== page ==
August 27th, 2011
At the beginning of the day, I was very apathetic and regretful of my decision to go home for the weekend, due to a variety of reasons. By the end of the day my concerns seem to have calmed down a bit, due to the wonderful time I had rekindling with my friends. In the morning, I got a haircut, and now that my hair is super short, so is my self-esteem. I spent the majority of my day at home sadly enough, eating whatever scraps of food my mom would give me throughout the day. I basically tried to play the Sims which crashed on me and didn’t work from the beginning of the day to the end. What really upset me was twofold though: the fact that I kept getting probed by my parents for my potential plans for the future, which I didn’t really feel like telling them. My dad wants me to be a lawyer, and I am not ready to tell him teaching is probably going to be my future profession….. I still don’t know though, cause I might want to put my Communications degree to good use when I graduate. Sigh. Depression seeped in even further when I found out my friend was going to be late – Earle ended up coming 90 minutes late – so late that I told my friend Thiep to come and drive me. They came at the same time, and we both left in Thiep’s car for Jonathan’s 21st birthday party.
Now I’m not too excited about these parties. It seems every year I know less and less people there, due to the fact that most of them are Jonny’s SD friends (whom I never talk to or associate myself with). I ended up playing some Rock Band, and catching up with Eva, Chris, Robert, Diana, Earth, Justin, among a few other people in the crowd whom I’ve never met (Helen, etc.). It struck a nerve when we started talking about future career paths, and people started talking their upcoming MCATS and LSATS they needed to study for. I feel really guilty for not doing a direct schooling path as my fellow high school graduates are doing, but I settled for answering the question saying I’m in pursuit of programs like Teach for America and Americorps. Me, Thiep, and Earle all chipped in for a wonderful bottle of Bicardi (151) [pictured] to give to Jonny (something John Torres deprived me of nearly two years ago). It was hilarious as he downed the shot, and attempted (along with everyone else) to peer pressure me into drinking. Sadly enough, that doesn’t work on me. Not yet anyway >:)!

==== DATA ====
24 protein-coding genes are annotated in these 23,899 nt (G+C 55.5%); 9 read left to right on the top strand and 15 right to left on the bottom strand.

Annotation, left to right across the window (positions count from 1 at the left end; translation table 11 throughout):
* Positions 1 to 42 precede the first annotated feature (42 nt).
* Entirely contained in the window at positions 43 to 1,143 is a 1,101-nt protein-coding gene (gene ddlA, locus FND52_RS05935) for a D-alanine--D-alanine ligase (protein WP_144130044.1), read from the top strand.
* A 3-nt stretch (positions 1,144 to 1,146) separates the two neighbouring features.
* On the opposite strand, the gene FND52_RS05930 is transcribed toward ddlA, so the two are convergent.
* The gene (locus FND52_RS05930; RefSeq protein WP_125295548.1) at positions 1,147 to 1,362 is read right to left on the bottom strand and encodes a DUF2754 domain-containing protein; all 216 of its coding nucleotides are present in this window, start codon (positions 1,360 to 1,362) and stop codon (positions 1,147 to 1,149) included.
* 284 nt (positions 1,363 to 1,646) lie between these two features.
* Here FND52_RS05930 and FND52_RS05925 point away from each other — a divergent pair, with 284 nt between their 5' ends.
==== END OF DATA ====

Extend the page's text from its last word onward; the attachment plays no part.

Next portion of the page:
By the end of the night, me, Earle, and Thiep got tired of the party, so we left, ultimately settling to go to Irvine for 85 Degree Bakery. After seeing the large line, we settled for some Yogurt Land nearby, where Earle bought a cute plushie for his car, and we all ate some delicious yogurt (plain tart ftw!) Catching up with them in that one moment was enough for me to be satisfied with my trip back home. That’s exactly what I needed – a moment of zen, a moment to bring me back to reality. The future is near, and I have to eventually figure it out – but at this particular moment, I’d rather sit back and enjoy each and every moment on its own individual merit.
The most powerful volcanic eruption in recorded history occurs on Krakatau (also called Krakatoa), a small, uninhabited volcanic island located west of Sumatra in Indonesia, on this day in 1883. Heard 3,000 miles away, the explosions threw five cubic miles of earth 50 miles into the air, created 120-foot tsunamis and killed 36,000 people. Krakatau exhibited its first stirrings in more than 200 years on May 20, 1883. A German warship passing by reported a seven-mile high cloud of ash and dust over Krakatau. For the next two months, similar explosions would be witnessed by commercial liners and natives on nearby Java and Sumatra. With little to no idea of the impending catastrophe, the local inhabitants greeted the volcanic activity with festive excitement. SCARY STUFF!
As Hurricane Irene barrels along the U.S. East Coast, Rep. Ron Paul of Texas said the nation would be much better off without the Federal Emergency Management Agency. "I live on the Gulf Coast. We put up with hurricanes all the time," the GOP presidential candidate told CNN after a New Hampshire campaign event Friday. "There’s no magic about FEMA. More and more people are starting to recognize that." Paul has long been a critic of the agency, which he calls a "great contributor to deficit financing." With more than 7,600 employees, FEMA falls under the Department of Homeland Security and coordinates response efforts when disasters strike. Dr. Paul is correct in thinking so.